How to use Web Service in the Angular 2 Application?

How to use Web Service in the Angular Application?

Getting Web Service Data in the repository.ts File in the ClientApp/app/models Folder

import { Product } from "./product.model";

import { Injectable } from "@angular/core";

import { Http } from "@angular/http";

@Injectable()

export class Repository {

constructor(private http: Http) {

this.getProduct(1);

}

getProduct(id: number) {

this.http.get("/api/products/" + id)

.subscribe(response => this.product = response.json());

}

product: Product;

}

Understanding the Http Class

Support for making HTTP requests in Angular applications is provided by the​​ Http​​ class, which is defined in the​​ @angular/http​​ module. The new constructor for the​​ Repository​​ class declares a dependency on the

Http​​ class like this:

...

constructor(private http:​​ Http) {}

...

Angular will provide an​​ Http​​ object as the constructor argument when a new​​ Repository​​ object is created, which will be assigned to a​​ private​​ instance variable called​​ http. The​​ Http​​ class provides methods for making HTTP requests, including the​​ get​​ method, which sends an HTTP GET request and which the

getProduct method uses, like this:

...

getProduct(id: number) {

this.http.get("/api/products/" + id)

.subscribe(response => this.product = response.json());

}

...

The​​ get​​ method accepts a URL as its argument. The URL specified in the listing is a relative URL, which will be requested from the same location that the application was loaded from. This means the request will be sent to​​ http://localhost:5000/api/products/1, which is the same URL used to test the web service.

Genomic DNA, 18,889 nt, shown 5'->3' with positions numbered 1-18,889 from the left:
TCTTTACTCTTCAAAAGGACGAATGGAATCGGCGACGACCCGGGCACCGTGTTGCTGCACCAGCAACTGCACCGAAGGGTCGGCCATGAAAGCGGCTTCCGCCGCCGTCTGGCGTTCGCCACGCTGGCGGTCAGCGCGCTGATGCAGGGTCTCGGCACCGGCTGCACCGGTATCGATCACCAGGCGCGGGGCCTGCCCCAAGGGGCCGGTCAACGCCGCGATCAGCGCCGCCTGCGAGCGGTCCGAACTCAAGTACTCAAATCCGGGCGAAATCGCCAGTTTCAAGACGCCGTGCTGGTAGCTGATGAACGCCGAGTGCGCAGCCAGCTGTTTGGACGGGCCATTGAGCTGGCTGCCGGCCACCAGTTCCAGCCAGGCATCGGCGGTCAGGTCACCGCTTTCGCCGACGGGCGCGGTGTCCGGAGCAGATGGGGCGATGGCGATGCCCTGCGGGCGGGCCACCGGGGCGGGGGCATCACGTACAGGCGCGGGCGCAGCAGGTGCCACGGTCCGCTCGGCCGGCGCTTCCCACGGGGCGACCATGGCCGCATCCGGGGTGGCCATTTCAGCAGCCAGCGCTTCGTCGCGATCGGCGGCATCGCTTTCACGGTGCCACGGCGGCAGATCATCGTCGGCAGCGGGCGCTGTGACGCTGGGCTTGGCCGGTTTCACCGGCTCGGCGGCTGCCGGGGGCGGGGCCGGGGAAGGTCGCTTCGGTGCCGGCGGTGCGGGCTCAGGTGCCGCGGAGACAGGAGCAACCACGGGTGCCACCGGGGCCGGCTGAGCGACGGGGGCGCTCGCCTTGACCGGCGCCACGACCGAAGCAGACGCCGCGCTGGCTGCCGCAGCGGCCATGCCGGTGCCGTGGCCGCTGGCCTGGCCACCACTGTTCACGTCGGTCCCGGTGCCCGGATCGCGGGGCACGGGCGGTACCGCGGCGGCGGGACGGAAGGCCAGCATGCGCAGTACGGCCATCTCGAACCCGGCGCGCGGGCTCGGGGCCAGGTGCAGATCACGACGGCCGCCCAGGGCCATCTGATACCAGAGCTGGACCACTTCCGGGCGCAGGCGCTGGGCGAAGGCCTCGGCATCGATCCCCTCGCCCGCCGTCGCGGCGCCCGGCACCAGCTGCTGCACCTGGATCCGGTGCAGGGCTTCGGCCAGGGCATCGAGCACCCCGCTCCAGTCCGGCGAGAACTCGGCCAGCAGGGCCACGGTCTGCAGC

What is​​ Observables?

The result of the​​ Http.get​​ method is an​​ Observable<Response>​​ object, which is an example of an​​ observable. Observables are part of a library called Reactive Extensions, produced by Microsoft, which is​​ used by Angular to connect different parts of the application. For the most part, you don’t work directly with​​ observables in an Angular application because they are used behind the scenes, but one exception is when​​ you need to introduce data into the application, such as from a web service.

An observable represents an item of work that will be performed asynchronously and produce a result​​ at some point in the future, loosely equivalent to a .NET​​ Task. The​​ Observable<Response>​​ result returned by​​ the​​ Http.get​​ method, for example, represents an asynchronous activity that will produce a​​ Response​​ object​​ when it is complete. The​​ Response​​ class is defined in the​​ @angular/http​​ module and is used by Angular to​​ represent a response from an HTTP server.

The​​ subscribe​​ method is used to invoke a function when the work represented by the​​ Observable​​ has completed. The function receives the​​ Observable​​ result, which is a​​ Response​​ object in this case, and I​​ use the​​ Response.json​​ method to parse the JSON data sent by the web service and assign it to the​​ product​​ property, like this:

...

getProduct(id: number) {

this.http.get("/api/products/" + id)

.subscribe(response => this.product = response.json());

}

...

The overall effect is that when a new instance of the​​ Repository​​ class is created, the constructor calls​​ the​​ getProduct​​ method, which sends an HTTP request to the web service and uses the JSON data received​​ in response to set the​​ product​​ property, which can be accessed by the rest of the application.

What is​​ @Injectable Decorator?

You must apply the​​ @Injectable​​ decorator if you are defining a class that will be instantiated using the Angular dependency injection feature and that class’s constructor has its own dependencies. There is a dependency on an​​ Http​​ object, the​​ @Injector​​ decorator must be applied.

...

@Injectable()

export class Repository {

...

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